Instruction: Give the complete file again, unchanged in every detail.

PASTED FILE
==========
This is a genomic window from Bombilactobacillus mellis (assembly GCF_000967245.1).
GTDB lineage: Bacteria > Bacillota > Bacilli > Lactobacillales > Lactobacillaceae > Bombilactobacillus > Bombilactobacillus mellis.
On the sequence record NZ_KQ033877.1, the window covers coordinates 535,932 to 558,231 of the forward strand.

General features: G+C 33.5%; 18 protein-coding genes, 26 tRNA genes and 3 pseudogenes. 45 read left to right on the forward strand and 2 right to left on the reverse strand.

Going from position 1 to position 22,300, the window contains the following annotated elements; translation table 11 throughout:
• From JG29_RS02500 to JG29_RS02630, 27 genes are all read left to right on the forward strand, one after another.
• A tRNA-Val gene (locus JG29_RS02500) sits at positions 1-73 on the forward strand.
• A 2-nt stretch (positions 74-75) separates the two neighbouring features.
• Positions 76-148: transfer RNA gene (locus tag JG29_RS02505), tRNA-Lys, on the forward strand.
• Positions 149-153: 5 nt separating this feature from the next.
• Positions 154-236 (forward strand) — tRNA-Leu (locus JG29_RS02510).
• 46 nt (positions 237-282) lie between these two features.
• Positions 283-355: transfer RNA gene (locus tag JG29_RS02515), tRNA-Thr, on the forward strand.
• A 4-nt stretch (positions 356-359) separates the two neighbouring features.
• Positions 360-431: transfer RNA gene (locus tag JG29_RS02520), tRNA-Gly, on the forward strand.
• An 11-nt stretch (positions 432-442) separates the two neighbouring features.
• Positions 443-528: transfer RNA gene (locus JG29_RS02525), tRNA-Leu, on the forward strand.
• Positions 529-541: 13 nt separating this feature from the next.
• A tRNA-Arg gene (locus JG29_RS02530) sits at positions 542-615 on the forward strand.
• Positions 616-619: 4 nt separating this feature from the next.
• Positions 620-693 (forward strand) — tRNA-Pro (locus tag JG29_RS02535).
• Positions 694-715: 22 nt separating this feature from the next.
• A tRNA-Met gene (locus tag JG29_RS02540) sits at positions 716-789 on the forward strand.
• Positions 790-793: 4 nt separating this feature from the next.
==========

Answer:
This is a genomic window from Bombilactobacillus mellis (assembly GCF_000967245.1).
GTDB lineage: Bacteria > Bacillota > Bacilli > Lactobacillales > Lactobacillaceae > Bombilactobacillus > Bombilactobacillus mellis.
On the sequence record NZ_KQ033877.1, the window covers coordinates 535,932 to 558,231 of the forward strand.

General features: G+C 33.5%; 18 protein-coding genes, 26 tRNA genes and 3 pseudogenes. 45 read left to right on the forward strand and 2 right to left on the reverse strand.

Going from position 1 to position 22,300, the window contains the following annotated elements; translation table 11 throughout:
• From JG29_RS02500 to JG29_RS02630, 27 genes are all read left to right on the forward strand, one after another.
• A tRNA-Val gene (locus JG29_RS02500) sits at positions 1-73 on the forward strand.
• A 2-nt stretch (positions 74-75) separates the two neighbouring features.
• Positions 76-148: transfer RNA gene (locus tag JG29_RS02505), tRNA-Lys, on the forward strand.
• Positions 149-153: 5 nt separating this feature from the next.
• Positions 154-236 (forward strand) — tRNA-Leu (locus JG29_RS02510).
• 46 nt (positions 237-282) lie between these two features.
• Positions 283-355: transfer RNA gene (locus tag JG29_RS02515), tRNA-Thr, on the forward strand.
• A 4-nt stretch (positions 356-359) separates the two neighbouring features.
• Positions 360-431: transfer RNA gene (locus tag JG29_RS02520), tRNA-Gly, on the forward strand.
• An 11-nt stretch (positions 432-442) separates the two neighbouring features.
• Positions 443-528: transfer RNA gene (locus JG29_RS02525), tRNA-Leu, on the forward strand.
• Positions 529-541: 13 nt separating this feature from the next.
• A tRNA-Arg gene (locus JG29_RS02530) sits at positions 542-615 on the forward strand.
• Positions 616-619: 4 nt separating this feature from the next.
• Positions 620-693 (forward strand) — tRNA-Pro (locus tag JG29_RS02535).
• Positions 694-715: 22 nt separating this feature from the next.
• A tRNA-Met gene (locus tag JG29_RS02540) sits at positions 716-789 on the forward strand.
• Positions 790-793: 4 nt separating this feature from the next.